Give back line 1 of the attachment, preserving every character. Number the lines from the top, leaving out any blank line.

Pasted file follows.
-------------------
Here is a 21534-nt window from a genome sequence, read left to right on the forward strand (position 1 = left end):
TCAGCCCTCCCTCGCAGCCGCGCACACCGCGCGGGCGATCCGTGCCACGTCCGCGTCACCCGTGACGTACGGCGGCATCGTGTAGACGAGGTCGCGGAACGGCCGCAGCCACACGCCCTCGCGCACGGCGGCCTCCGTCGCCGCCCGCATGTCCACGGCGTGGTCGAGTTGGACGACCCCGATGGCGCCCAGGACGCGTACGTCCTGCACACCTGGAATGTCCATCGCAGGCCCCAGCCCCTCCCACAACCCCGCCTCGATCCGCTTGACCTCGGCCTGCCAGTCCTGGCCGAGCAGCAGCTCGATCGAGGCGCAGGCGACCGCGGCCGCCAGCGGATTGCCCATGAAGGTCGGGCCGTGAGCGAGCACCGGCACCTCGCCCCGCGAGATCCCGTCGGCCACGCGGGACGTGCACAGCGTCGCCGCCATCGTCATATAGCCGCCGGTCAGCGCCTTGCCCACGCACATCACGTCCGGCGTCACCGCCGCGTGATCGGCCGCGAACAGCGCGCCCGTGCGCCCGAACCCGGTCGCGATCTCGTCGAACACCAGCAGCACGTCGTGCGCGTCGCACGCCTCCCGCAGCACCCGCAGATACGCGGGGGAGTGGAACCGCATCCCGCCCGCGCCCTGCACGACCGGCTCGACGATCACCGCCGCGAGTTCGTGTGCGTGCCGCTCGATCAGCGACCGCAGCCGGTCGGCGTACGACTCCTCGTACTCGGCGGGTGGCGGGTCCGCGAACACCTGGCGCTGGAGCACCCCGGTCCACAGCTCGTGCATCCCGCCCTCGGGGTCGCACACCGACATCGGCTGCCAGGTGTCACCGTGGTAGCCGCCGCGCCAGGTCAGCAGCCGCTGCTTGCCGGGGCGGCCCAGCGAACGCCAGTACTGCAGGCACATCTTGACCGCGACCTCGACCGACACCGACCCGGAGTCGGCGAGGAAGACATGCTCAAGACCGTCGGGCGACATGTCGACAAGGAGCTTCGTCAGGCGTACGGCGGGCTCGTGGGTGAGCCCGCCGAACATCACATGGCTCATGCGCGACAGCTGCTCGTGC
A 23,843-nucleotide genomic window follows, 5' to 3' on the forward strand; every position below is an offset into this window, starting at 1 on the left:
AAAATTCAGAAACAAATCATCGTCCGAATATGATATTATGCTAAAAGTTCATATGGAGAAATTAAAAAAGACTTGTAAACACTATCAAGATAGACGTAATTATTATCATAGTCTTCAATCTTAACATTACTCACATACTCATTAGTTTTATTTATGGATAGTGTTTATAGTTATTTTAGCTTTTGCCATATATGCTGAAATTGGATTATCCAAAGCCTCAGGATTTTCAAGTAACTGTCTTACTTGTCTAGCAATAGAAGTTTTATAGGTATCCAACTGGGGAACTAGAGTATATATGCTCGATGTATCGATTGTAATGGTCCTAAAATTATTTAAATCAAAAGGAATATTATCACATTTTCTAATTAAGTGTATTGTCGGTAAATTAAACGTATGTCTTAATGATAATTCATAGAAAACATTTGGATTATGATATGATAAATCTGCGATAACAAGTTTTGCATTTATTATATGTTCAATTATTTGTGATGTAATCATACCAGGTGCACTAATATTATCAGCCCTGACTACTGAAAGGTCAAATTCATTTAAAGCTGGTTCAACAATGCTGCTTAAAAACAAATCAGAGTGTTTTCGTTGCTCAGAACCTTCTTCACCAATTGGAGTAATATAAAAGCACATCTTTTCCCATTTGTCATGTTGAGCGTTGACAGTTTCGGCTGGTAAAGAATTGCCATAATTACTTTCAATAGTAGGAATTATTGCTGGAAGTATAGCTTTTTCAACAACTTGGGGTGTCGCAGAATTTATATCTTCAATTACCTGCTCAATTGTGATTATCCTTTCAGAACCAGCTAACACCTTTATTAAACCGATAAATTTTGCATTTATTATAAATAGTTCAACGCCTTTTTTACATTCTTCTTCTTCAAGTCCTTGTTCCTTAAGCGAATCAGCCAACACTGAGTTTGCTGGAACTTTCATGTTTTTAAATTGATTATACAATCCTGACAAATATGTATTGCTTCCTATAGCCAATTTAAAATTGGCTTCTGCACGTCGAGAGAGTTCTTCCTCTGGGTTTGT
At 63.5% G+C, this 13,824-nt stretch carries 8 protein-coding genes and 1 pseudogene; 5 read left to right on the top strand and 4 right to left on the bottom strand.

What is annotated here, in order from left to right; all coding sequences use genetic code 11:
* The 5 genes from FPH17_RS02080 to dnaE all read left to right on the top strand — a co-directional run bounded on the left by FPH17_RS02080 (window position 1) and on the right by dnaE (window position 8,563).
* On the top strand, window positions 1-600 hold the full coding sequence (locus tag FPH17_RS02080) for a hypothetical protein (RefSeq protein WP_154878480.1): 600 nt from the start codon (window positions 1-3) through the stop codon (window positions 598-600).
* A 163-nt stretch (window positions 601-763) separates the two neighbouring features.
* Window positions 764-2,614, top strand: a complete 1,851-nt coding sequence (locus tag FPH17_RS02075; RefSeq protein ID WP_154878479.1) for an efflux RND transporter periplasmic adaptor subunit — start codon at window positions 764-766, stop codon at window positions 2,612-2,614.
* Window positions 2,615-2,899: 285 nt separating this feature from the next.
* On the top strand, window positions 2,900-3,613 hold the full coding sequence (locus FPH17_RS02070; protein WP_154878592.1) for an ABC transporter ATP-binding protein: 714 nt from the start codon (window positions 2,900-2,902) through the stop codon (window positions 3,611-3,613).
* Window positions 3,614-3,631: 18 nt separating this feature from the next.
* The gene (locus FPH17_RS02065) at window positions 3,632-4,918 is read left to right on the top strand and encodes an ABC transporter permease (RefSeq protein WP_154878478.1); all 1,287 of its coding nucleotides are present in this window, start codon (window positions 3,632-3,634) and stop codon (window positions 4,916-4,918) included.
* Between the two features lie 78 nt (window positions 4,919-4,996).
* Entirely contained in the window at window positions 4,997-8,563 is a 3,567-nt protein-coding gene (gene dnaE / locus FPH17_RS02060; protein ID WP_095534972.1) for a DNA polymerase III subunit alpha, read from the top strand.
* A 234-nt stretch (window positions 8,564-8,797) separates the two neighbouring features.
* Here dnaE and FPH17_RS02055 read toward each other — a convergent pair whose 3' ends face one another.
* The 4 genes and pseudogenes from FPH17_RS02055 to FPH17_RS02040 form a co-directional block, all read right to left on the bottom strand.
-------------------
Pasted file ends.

Here is a 21534-nt window from a genome sequence, read left to right on the forward strand (position 1 = left end):